Unless you are a liquidator, that kind of approach to buying businesses is foolish. First, the original “bargain” price probably will not turn out to be such a steal after all. In a difficult business, no sooner is one problem solved than another surfaces—never is there just one cockroach in the kitchen. Second, any initial advantage you secure will be quickly eroded by the low return that the business earns. For example, if you buy a business for $8 million that can be sold or liquidated for $10 million and promptly take either course, you can realize a high return. But the investment will disappoint if the business is sold for $10 million in ten years and in the interim has annually earned and distributed only a few percent on cost. Time is the friend of the wonderful business, the enemy of the mediocre.  
You might think this principle is obvious, but I had to learn it the hard way—in fact, I had to learn it several times over. Shortly after purchasing Berkshire, I acquired a Baltimore department store, Hochschild Kohn, buying through a company called Diversified Retailing that later merged with Berkshire. I bought at a substantial discount from book value, the people were first-class, and the deal included some extras—unrecorded real estate values and a significant LIFO inventory cushion. How could I miss? So-o-o—three years later I was lucky to sell the business for about what I had paid. After ending our corporate marriage to Hochschild Kohn, I had memories like those of the husband in the country song, “My Wife Ran Away With My Best Friend and I Still Miss Him a Lot.”  
I could give you other personal examples of “bargain-purchase” folly but I’m sure you get the picture: It’s far better to buy a wonderful company at a fair price than a fair company at a wonderful price. Charlie understood this early; I was a slow learner. But now, when buying companies or common stocks, we look for first-class businesses accompanied by first-class managements.

Monday, May 23, 2016


Charlie Munger Q&A at the Berkshire Hathaway Annual Meeting [H/T ValueWalk] (LINK)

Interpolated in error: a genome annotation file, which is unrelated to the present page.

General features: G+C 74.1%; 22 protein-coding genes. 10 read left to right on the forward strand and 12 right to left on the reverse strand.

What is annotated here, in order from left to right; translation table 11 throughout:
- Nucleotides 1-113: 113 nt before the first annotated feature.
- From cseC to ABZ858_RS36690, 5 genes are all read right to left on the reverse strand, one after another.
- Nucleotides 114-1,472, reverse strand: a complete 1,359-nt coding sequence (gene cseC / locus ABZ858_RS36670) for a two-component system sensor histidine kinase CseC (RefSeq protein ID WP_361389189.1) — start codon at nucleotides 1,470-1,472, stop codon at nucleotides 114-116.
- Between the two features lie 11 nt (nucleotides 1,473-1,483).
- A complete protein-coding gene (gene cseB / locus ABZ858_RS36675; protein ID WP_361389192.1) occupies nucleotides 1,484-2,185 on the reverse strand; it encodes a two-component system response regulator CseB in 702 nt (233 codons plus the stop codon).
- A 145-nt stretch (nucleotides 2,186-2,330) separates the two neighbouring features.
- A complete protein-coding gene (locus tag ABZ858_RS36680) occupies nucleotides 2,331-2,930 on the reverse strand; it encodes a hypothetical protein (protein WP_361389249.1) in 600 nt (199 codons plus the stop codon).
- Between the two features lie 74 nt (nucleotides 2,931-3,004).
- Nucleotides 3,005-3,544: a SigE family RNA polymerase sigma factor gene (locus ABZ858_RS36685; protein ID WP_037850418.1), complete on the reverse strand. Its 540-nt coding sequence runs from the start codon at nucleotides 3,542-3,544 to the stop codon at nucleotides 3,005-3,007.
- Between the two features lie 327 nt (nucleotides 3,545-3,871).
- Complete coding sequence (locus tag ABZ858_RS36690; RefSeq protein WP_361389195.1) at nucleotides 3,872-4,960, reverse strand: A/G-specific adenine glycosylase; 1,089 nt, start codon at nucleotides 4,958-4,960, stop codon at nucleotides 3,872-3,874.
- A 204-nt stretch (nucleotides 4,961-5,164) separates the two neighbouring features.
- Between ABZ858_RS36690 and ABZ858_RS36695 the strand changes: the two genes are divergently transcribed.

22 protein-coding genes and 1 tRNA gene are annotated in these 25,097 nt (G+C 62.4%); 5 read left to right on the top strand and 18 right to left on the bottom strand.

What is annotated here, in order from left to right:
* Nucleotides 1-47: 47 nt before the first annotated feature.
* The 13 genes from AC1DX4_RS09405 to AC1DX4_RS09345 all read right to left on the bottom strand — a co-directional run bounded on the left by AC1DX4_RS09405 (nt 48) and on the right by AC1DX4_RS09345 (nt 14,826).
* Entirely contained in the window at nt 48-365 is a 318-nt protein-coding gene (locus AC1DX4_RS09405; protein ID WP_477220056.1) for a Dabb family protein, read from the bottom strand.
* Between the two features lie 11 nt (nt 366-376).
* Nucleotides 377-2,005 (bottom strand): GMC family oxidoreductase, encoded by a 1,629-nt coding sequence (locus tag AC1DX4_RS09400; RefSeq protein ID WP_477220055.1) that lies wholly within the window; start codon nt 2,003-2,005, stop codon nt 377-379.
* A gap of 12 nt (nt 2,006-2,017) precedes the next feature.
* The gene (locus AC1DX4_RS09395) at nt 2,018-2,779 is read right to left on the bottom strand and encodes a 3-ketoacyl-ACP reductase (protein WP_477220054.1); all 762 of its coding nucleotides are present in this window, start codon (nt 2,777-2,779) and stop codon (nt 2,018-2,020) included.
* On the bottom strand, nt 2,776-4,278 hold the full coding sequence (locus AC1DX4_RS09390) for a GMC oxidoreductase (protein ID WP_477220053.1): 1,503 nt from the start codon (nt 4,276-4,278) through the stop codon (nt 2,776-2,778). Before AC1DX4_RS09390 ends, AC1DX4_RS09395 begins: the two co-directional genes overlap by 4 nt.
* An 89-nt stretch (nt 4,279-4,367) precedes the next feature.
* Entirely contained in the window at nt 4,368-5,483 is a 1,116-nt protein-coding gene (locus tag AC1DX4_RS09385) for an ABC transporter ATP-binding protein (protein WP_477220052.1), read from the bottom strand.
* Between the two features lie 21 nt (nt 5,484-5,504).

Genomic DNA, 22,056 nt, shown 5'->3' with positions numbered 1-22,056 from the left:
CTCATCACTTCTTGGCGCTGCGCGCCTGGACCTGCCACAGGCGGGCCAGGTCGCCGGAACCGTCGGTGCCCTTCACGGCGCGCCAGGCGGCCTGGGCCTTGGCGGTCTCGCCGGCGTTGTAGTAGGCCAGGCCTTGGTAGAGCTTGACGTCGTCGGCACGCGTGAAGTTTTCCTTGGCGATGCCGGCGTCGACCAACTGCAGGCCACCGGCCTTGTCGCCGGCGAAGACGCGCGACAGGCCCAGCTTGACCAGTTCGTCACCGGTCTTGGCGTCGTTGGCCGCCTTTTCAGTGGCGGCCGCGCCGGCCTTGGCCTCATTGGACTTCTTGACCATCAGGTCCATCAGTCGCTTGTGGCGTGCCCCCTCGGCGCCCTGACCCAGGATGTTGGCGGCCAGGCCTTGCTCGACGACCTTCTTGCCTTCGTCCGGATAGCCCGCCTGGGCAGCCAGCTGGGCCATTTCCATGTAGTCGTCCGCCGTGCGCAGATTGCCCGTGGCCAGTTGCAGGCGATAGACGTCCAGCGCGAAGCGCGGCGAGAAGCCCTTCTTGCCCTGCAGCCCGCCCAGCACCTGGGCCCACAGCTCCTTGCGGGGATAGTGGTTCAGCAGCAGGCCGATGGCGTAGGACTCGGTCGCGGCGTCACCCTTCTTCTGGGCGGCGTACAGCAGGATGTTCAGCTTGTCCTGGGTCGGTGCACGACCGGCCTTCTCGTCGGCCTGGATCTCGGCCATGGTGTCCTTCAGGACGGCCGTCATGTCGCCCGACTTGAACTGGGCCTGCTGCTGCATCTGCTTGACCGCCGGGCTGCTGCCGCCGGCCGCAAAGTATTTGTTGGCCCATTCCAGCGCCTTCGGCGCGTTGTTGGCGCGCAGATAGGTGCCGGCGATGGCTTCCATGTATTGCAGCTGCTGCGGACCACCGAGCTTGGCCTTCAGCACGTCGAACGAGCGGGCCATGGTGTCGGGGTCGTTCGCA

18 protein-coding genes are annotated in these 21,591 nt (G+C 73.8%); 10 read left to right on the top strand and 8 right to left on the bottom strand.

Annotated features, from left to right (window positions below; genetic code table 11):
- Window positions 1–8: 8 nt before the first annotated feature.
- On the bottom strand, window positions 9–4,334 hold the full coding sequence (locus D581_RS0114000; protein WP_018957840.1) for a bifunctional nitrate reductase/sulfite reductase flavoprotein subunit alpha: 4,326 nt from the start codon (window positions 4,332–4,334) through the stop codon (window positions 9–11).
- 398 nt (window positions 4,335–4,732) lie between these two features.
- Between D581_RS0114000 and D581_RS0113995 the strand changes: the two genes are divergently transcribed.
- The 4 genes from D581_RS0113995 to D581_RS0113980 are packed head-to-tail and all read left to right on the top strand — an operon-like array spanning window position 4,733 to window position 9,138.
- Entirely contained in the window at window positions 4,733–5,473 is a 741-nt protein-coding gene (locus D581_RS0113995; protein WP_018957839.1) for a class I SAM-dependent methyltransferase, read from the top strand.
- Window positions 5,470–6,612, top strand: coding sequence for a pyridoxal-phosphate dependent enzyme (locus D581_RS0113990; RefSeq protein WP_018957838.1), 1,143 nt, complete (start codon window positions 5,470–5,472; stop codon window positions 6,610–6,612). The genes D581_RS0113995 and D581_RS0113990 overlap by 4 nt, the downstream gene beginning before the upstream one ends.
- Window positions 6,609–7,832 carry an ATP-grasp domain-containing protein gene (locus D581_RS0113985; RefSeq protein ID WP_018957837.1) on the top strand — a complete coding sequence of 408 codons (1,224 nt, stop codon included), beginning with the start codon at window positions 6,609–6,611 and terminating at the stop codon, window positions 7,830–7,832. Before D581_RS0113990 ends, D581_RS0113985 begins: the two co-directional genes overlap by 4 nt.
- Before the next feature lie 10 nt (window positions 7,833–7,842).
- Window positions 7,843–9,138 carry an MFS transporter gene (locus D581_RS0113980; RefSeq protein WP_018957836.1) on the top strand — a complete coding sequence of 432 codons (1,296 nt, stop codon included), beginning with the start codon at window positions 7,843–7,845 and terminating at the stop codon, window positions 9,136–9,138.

Importance of ROIC: “Reinvestment” vs “Legacy” Moats (LINK)

Middleby Corporation (MIDD): Case Study of an Intelligent Fanatic Led 100-Bagger - by Ian Cassel (LINK)

The Remarkable Iscar Story [H/T Linc] (LINK)
Related book: Habit of Labor: Lessons from a Life of Struggle and Success
Ajit Jain’s Memo About the New CEO at Berkshire’s Gen Re [H/T Linc] (LINK)

To understand something, write about it (LINK)
Related book: All I Want To Know Is Where I'm Going To Die So I'll Never Go There
Bill Gates: 5 Books to Read This Summer (LINK)
The books: 1) Seveneves; 2) How Not to Be Wrong; 3) The Vital Question; 4) The Power to Compete; 5) Sapiens
Jeff Bezos wants to see an entrepreneurial explosion in space (LINK)

8 Big Ideas from a Super Investor: Philip Fisher (LINK)

Latticework of Mental Models: Winner’s Curse (LINK)

Latticework of Mental Models: Pari-mutuel System (LINK)

A Dozen Things Learned from Steven Crist About Investing and Handicapping Horses (LINK)

Chris Davis on WealthTrack (video) [H/T Will] (LINK)

Uber as a predatory lender (LINK)

FT Alphachatterbox podcast: The life and times of Paul Volcker (Part 1, Part 2)

Ryan Holiday talks to Shane Parrish on The Knowledge Project podcast (LINK)
Related books: The Obstacle Is the Way; Ego Is the Enemy
Google’s Go-to-Market Gap - by Ben Thompson (LINK)

Exponent Podcast: Episode 079 — Twerk the Algorithm (LINK)

Talks at Google - James Grant discusses The Forgotten Depression: 1921: The Crash That Cured Itself (video) (LINK)

Talks at Google - Steve Case discusses The Third Wave: An Entrepreneur's Vision of the Future (video) (LINK)

Talks at Google - Chris Anderson discusses TED Talks: The Official TED Guide to Public Speaking (video) (LINK)

Niall Ferguson's BBC series based on his book Civilization (videos) (LINK)

Hussman Weekly Market Comment: The Coming Fed-Induced Pension Bust (LINK)
Last week, I observed that based on the most reliable measures we identify (those having the strongest correlation with actual subsequent 10-12 year investment returns across history as well as in recent cycles), “the expected return on a traditional portfolio mix is actually lower at present than at any point in history except the 1929 and 1937 market peaks. QE has effectively front-loaded realized past returns, while destroying the future return prospects of conventional portfolios, at least as measured from current valuations. As a result, the coming years are likely to see a major pension crisis across both corporations and municipalities because the illusory front-loading of returns has encouraged profound underfunding.”